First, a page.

Thursday, June 06, 2019

So you don't like the conference?

Conferences are difficult for academics. We need them for publications and for networking, but nobody really likes them. The fun part is always the stuff that goes on at the same time, the conversations, the parties, the walks, the runs, the more-or-less planned meals, the trips back and forth - that's what feels like it makes it all worth the trip. We still go, because no matter how much we may dislike it, the next time we need a reference we remember that we heard something on that conference there... and then we have a way to track the argument down, and avoid repeating other people's work, or to go a step further ourselves.

However, since we all need them, but don't really love them, everybody have an opinion about them. So did I, many years ago, when I first started attending. Then I started organising them, and now I just thank every conference organiser as long as they are not obviously scamming. So for all of you who are unhappy about your current conferences, aside from perhaps looking around to check if there's something fun going on elsewhere, these are my recommendations.

Start organising seminars with colleagues. Just small stuff. One day, everybody cordially invited, a relevant topic for the group, but no call or reviews.

This lets you practice how to book rooms, how to make a schedule, find funding or a space for lunch, if everybody pays for themselves, how to keep time, and how to keep track of who are there and who are not able to come.

Next step is inviting a speaker. Same learning outcomes as above, but with the added complexity of inviting somebody from outside, somebody as many of your mates find interesting as possible. Done that? Good, next step.

Now you send out a call for your one day seminar, which means you need to practice writing a CFP (call for papers), find reviewers, create a double blind review process, follow up the reviews, send responses to the people who sent their papers in, including both acceptances and rejections. Once people arrive this time, they may not be from your little circle of friends and colleagues, so they need directions, a website with the program on and their paper on the program to prove for their institution that they need travel funding, preferably also a proceedings for use in their further struggle to be hired in academia, they have special dietary needs, they have disabilities, they need help to find a place to live - in general, you have suddenly upped the game seriously. But you are still within a one-day, one-track conferences. It's fine, it's still real, but it's still manageable out of your own computer on your own time.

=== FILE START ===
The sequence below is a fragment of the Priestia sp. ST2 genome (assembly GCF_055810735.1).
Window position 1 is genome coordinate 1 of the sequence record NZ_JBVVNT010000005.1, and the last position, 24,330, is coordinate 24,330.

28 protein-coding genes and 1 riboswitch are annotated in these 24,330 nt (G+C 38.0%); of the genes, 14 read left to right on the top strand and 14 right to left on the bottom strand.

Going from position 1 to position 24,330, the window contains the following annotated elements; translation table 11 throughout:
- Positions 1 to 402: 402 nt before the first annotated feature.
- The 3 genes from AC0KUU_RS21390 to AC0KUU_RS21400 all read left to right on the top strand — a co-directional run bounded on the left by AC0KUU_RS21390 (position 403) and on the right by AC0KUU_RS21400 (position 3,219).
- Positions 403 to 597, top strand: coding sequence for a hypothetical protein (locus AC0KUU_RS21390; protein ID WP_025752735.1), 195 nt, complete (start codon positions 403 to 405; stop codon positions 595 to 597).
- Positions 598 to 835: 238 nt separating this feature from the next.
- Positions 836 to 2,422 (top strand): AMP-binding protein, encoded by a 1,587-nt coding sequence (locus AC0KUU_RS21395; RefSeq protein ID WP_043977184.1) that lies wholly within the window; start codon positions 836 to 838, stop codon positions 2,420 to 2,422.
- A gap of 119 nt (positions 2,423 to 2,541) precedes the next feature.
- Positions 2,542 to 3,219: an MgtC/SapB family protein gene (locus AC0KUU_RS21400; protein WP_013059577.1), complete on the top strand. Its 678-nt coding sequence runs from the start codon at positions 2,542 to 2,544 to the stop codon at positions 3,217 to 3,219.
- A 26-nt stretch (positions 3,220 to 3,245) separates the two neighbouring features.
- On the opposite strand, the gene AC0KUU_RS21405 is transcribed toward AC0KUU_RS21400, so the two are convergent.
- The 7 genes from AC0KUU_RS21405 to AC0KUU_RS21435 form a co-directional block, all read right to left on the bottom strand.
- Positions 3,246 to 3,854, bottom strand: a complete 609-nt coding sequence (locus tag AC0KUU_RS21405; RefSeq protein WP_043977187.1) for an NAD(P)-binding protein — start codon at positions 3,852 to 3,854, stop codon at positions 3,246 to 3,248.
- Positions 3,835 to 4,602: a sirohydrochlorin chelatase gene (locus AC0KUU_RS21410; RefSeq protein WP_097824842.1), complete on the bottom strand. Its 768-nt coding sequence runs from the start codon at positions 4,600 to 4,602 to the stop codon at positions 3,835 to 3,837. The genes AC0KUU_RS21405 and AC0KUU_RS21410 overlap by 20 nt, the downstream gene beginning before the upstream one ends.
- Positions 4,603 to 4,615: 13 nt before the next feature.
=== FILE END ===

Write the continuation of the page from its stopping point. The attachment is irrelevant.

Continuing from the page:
But then this catches on, and you think "huh, we had to reject so many great papers, why don't we increase this to a two day conference with multiple tracks." Now you start having so many submissions that you no longer manage to keep track of every author and every reviewer, and you need to find a good system for managing the papers. There are several out there, and they all do the same thing: help you set up a place to submit the papers, register presenters, register reviewers, send out reviews, collect them, compare, make decisions and send out the decisions. Then you need to get the papers de-anonymised, the abstracts updated, and you need to put papers into sessions and find chairs for the sessions, create an even more elaborate program, deal with all the people who needs changes, handle the complaints about the reviews, etc etc. And you need to create a set of proceedings, that needs to be published, probably at this stage by your institution, and you need a stable website for it, because you are now doing something that impacts all those other people.

And then you start getting feedback. This is when either swear never to do this again, or you just swallow all the acid the feedback generates, and decide to learn from it and go on. Because at this point your work had made a jump from being fun and interesting for a small group, to being important enough that others care about what you do. And that means they also care about how you do it, whether you invite the right speakers, serve the right kind of food, think about the environment, about gender issues and identity, ethnicity, accessibility for people from low-income countries, opportunities for early-career scholars - all of this and a lot more is now placed on your shoulders, and you have to respond to it as the you who knew everything about how a conference SHOULD be run would have liked to see it.

Depending on the size of the conference, this will get harder, the feedback and expectations tougher, and rewards for everybody else involved higher, and so the stakes will increase too, and there you are, elbow deep in the stuff you were complaining about before that first seminar.

I still think you should do it. Organise that first seminar. Start learning about how to facilitate the academic growth and development of an academic community. Care enough to act, not just talk. Make the conference you want to see.